Closing Institutions For People With A Developmental Disability

Archived Backgrounder

Closing Institutions For People With A Developmental Disability

BRIEF HISTORY OF DEVELOPMENTAL SERVICES

Ontario has been serving people with a developmental disability since the late 1800s. Huronia Regional Centre, Ontario's first institution, opened in 1876. There, overlooking the waters of Lake Simcoe, people with a developmental disability were treated as patients in need of tranquility and medical care.

Doctors counselled parents to send their children to institutions like Orillia's, so they could be sheltered from the stresses of everyday life and the judgement of society. By the 1960s, the government operated 16 of these institutions in rural settings across the province.

With time, however, attitudes started to change. Society began to see that people with a developmental disability didn't need to be secluded in an institution. They needed to be included in a community. In 1987, the Ontario government committed to closing institutions for people with a developmental disability by 2012.

CLOSURE PROCESS

In 2003, the Ontario government committed to closing Ontario's last three institutions by 2009 -- three years ahead of schedule. The government invested $276 million to help move nearly 1,000 people into new homes and strengthen community services and supports.

The average age of the residents at Huronia Regional Centre, Rideau Regional Centre and Southwestern Regional Centre was 51, and most had lived in institutions for about 39 years. The government worked closely with residents, families and agencies to find homes with the supports people needed to live in the community.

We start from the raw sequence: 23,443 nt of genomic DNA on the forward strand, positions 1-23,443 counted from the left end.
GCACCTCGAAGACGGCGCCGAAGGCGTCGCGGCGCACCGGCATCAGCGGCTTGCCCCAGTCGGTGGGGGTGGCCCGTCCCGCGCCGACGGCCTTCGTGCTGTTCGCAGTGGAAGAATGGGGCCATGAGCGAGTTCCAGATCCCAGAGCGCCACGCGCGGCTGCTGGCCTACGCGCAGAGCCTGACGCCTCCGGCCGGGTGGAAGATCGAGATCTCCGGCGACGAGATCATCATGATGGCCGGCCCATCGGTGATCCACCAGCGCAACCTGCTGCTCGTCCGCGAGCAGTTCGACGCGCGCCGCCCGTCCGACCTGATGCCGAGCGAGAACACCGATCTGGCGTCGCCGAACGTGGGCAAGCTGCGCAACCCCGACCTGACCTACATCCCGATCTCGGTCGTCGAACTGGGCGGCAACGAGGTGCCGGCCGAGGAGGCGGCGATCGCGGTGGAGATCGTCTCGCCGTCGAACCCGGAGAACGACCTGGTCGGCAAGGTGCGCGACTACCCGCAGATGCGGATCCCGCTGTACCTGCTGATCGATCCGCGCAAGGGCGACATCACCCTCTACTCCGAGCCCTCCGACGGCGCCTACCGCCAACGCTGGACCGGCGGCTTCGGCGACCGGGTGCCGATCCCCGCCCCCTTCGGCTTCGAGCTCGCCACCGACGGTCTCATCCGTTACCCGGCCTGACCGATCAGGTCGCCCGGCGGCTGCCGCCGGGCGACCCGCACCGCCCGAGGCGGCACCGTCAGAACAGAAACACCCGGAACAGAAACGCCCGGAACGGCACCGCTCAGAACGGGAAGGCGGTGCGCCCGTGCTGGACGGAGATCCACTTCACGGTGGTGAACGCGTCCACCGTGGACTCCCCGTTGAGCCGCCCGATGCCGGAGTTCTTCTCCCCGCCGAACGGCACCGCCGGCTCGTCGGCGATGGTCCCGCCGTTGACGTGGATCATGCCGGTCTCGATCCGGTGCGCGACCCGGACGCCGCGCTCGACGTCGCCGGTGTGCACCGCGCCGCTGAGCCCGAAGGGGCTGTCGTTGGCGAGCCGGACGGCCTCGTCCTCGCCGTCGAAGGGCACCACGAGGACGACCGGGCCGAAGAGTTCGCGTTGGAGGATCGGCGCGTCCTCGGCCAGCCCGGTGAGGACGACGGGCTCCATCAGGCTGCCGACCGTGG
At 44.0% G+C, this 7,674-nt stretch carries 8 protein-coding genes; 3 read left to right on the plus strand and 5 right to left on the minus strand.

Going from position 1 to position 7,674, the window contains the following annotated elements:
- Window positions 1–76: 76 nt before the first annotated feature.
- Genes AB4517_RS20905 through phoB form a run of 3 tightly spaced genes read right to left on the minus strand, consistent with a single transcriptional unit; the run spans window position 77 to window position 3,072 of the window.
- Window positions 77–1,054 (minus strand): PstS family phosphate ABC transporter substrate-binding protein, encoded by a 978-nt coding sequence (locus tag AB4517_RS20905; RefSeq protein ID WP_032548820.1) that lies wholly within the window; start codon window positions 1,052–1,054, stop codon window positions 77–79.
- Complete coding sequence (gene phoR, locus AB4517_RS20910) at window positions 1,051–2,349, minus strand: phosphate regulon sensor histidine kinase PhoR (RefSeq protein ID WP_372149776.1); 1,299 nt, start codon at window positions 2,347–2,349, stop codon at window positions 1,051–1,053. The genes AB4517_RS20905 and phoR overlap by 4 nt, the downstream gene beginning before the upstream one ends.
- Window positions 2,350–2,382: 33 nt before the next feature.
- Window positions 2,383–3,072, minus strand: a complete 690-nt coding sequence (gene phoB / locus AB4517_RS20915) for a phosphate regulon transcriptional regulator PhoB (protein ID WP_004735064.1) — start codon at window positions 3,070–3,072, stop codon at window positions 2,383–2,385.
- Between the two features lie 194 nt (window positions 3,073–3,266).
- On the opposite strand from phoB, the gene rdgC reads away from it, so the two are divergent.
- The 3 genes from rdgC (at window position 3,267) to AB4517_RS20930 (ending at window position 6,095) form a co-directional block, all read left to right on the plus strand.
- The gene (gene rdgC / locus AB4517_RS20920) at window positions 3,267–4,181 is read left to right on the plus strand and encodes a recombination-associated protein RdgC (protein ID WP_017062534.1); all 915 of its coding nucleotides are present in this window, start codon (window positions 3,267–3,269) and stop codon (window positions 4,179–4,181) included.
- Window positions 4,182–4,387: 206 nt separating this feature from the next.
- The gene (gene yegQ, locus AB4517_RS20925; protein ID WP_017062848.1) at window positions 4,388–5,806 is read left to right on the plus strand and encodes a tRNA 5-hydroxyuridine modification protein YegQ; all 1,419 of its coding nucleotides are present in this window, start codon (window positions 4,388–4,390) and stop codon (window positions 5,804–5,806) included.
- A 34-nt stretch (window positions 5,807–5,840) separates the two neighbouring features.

Through the hard work of communities, agencies, staff and families, many people from these three institutions have re-established relationships with loved ones, explored opportunities in their new communities, and enjoyed experiences that were simply not possible in an institution.

MODERNIZING DEVELOPMENTAL SERVICES

With the right supports, people with a developmental disability can make their own choices and live independently in the community.

So when Ontario announced in 2004 that it would close the province's last three institutions, work began on a long-term plan to modernize developmental services. Ontario's goal is a modern, fair and financially sustainable system of supports that will help people participate more fully in their new communities.

The government's long-term plan includes a new law that reflects how people live today -- in communities, not institutions. In the fall of 2008, Ontario's new developmental services legislation passed: The Services and Supports to Promote the Social Inclusion of Persons with Developmental Disabilities Act. This new legislation will mean:

  • better service -- so that people can get services more easily
  • more choice -- so that people and families can get supports that fit their changing needs, and
  • fairness -- so that everyone will be treated fairly across Ontario.

ONTARIO'S LAST THREE INSTITUTIONS FOR PEOPLE WITH A DEVELOPMENTAL DISABILITY

Huronia Regional Centre in Orillia

  • Opened in 1876
  • Originally called the Orillia Asylum for Idiots. It was renamed the Ontario Hospital School.
  • Resident population in 1971: 1,875

Rideau Regional Centre in Smiths Falls

  • Opened in 1951
  • Originally named the Ontario Hospital School, Smiths Falls
  • Resident population in 1971: 2,070

Southwestern Regional Centre in Chatham-Kent

  • Opened in 1961
  • Originally named the Ontario Hospital School for Retarded Children at Cedar Springs
  • Resident population in 1971: 937

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Home and Community Health and Wellness People with Disabilities